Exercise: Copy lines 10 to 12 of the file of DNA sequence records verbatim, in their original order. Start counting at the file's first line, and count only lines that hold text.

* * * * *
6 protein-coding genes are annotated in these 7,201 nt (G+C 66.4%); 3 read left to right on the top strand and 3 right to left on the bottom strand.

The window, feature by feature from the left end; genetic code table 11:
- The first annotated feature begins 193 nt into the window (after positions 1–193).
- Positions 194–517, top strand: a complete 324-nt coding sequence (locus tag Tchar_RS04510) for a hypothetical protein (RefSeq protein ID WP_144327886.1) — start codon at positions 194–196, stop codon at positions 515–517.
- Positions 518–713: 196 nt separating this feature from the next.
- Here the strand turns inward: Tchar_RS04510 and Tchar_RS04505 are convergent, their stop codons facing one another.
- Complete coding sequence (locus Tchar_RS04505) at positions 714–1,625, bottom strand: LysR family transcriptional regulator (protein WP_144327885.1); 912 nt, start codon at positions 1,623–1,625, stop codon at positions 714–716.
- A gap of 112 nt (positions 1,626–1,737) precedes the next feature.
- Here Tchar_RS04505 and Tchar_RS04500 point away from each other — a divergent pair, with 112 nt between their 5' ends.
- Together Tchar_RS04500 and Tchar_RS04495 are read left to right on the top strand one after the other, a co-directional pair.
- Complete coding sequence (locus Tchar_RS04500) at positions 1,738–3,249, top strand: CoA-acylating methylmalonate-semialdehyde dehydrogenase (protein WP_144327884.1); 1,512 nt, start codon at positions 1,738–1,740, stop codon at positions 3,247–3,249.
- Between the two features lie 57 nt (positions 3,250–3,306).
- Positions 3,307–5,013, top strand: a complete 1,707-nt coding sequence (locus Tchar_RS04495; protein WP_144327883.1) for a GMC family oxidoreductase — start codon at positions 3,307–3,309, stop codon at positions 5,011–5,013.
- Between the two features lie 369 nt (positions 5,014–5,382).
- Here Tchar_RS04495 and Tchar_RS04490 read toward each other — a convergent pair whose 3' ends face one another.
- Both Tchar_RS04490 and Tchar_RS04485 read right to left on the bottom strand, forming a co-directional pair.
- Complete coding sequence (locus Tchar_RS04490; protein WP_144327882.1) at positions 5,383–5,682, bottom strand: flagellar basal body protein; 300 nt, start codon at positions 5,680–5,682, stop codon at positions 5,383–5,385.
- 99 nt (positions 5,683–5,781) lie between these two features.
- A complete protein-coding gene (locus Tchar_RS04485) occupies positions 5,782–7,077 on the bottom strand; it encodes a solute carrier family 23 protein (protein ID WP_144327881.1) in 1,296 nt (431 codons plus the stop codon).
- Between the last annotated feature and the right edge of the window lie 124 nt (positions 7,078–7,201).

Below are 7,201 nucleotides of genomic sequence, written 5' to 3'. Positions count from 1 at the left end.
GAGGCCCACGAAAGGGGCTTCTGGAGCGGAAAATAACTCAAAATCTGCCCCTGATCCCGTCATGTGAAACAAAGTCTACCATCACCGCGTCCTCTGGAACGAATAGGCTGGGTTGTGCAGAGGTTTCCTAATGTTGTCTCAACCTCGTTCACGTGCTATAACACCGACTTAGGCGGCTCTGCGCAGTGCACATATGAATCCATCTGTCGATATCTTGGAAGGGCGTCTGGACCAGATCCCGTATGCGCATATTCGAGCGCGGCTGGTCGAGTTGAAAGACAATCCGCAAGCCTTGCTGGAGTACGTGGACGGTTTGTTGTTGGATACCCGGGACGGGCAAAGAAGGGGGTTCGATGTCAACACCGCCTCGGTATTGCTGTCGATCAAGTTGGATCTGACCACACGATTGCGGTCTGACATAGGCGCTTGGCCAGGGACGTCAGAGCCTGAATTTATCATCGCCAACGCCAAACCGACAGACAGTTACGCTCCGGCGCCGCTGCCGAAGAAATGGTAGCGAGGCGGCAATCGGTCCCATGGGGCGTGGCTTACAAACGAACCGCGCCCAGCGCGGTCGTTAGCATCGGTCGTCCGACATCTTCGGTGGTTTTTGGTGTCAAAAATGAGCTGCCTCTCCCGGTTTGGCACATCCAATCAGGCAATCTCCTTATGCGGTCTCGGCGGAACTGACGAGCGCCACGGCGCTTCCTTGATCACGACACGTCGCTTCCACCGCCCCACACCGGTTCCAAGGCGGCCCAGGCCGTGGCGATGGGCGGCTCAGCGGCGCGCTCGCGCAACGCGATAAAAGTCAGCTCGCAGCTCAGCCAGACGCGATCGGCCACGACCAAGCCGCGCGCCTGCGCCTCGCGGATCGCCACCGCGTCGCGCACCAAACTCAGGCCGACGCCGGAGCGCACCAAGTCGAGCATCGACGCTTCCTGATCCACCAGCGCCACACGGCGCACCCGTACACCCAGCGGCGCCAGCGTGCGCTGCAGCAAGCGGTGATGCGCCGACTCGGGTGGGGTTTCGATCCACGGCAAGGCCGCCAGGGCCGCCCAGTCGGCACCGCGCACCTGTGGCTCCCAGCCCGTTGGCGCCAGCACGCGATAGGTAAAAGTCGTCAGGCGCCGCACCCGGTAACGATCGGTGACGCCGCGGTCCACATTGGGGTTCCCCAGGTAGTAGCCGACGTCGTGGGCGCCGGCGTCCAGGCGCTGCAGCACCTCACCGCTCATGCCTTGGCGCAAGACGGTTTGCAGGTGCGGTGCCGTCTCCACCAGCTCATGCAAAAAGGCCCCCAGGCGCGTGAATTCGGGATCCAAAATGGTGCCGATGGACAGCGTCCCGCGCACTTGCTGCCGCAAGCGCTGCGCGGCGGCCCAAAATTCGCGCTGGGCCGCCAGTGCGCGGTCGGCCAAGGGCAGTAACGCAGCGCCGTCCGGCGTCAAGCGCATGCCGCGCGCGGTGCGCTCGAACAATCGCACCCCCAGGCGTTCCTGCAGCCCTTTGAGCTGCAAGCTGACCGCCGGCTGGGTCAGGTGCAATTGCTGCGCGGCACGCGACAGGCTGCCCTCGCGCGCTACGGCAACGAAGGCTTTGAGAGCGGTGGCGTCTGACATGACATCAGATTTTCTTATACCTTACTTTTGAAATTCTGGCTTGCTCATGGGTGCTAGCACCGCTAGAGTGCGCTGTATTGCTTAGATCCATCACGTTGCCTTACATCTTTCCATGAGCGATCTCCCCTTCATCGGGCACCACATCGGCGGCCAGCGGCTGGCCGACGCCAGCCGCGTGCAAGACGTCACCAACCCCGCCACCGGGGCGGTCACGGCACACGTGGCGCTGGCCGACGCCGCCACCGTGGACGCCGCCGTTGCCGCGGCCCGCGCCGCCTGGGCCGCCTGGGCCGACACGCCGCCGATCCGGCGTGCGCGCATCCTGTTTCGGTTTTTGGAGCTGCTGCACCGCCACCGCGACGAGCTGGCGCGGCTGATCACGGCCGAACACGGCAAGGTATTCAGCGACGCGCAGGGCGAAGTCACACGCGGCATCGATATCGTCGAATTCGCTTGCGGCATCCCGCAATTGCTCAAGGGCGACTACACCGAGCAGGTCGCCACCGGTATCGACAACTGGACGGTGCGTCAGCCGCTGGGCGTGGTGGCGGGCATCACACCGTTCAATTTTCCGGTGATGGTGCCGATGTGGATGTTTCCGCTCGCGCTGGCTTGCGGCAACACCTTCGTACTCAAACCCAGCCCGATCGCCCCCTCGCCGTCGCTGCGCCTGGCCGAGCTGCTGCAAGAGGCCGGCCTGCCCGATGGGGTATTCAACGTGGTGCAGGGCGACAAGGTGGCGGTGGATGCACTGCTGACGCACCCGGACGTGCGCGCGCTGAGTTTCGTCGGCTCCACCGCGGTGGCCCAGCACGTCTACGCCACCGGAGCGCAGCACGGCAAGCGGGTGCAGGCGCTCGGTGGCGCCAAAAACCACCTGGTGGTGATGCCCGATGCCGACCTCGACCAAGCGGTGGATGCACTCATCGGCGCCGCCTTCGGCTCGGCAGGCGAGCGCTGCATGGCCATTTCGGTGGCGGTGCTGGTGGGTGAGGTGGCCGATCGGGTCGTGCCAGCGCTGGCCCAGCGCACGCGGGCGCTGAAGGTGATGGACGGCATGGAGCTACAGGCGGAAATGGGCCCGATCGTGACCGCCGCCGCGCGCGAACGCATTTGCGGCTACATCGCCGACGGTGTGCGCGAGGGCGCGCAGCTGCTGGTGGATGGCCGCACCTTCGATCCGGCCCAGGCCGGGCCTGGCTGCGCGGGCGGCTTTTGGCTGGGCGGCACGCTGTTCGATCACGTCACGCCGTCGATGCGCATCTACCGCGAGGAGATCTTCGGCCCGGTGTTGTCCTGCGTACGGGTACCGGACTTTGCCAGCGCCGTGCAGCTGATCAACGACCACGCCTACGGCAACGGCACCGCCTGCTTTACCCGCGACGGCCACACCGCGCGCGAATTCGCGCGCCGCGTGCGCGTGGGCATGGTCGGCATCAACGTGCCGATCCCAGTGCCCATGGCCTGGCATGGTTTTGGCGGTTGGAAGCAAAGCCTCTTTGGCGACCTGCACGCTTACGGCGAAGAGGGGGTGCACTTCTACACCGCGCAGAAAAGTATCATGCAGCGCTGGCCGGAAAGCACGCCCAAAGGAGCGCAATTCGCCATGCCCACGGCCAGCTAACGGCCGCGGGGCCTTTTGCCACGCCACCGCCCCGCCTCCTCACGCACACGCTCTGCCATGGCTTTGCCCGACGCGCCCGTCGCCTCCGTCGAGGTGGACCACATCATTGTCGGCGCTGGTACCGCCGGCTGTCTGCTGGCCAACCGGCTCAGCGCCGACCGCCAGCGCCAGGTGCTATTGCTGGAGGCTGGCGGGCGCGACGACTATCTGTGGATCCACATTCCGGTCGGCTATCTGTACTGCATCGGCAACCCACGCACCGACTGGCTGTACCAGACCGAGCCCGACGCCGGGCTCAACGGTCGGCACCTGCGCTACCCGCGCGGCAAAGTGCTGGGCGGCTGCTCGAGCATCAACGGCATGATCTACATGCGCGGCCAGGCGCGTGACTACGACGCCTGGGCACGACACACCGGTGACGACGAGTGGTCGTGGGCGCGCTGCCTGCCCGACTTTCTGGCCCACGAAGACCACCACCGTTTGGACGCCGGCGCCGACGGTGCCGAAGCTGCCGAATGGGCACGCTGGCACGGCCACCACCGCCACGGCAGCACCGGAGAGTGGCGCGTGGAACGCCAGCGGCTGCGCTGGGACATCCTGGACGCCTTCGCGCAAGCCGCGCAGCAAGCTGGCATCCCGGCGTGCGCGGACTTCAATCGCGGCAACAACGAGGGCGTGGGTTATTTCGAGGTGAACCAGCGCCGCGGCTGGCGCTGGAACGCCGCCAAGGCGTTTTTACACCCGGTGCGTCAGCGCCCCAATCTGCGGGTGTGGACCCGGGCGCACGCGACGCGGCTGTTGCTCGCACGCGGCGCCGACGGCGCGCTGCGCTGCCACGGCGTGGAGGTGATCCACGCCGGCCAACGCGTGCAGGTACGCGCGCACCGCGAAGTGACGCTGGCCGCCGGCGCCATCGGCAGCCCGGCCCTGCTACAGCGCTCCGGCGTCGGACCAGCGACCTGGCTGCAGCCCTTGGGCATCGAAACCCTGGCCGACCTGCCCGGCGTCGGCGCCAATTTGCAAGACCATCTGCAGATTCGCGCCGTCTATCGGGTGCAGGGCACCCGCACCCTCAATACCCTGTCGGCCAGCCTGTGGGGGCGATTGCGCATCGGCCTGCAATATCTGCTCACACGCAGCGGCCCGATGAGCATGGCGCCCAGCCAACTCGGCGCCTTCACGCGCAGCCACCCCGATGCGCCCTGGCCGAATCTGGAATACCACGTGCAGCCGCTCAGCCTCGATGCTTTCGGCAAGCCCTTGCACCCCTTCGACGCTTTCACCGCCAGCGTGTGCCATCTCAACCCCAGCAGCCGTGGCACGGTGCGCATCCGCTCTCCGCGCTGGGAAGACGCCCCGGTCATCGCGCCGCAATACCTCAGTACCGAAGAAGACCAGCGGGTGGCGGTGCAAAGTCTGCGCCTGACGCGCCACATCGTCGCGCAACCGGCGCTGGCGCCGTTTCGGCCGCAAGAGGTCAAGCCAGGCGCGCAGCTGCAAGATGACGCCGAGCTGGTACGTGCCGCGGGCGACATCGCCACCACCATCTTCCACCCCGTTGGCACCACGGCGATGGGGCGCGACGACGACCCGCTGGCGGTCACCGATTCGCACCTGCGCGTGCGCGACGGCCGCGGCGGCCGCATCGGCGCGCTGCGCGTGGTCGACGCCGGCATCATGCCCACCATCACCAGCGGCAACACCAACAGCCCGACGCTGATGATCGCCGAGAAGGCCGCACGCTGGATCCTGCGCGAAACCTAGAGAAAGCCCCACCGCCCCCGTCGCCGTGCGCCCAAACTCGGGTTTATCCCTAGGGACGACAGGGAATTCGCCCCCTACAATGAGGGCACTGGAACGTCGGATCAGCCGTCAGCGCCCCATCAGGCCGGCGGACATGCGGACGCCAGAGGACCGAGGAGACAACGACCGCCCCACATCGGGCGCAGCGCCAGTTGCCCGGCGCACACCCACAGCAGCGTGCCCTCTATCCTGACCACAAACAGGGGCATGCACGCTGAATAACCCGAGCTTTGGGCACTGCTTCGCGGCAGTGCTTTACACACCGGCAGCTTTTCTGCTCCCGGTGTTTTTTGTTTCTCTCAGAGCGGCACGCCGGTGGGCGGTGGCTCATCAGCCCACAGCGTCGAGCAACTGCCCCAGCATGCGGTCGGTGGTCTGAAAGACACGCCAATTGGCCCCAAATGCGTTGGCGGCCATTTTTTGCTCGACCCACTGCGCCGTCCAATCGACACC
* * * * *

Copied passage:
- Together Tchar_RS04500 and Tchar_RS04495 are read left to right on the top strand one after the other, a co-directional pair.
- Complete coding sequence (locus Tchar_RS04500) at positions 1,738–3,249, top strand: CoA-acylating methylmalonate-semialdehyde dehydrogenase (protein WP_144327884.1); 1,512 nt, start codon at positions 1,738–1,740, stop codon at positions 3,247–3,249.
- Between the two features lie 57 nt (positions 3,250–3,306).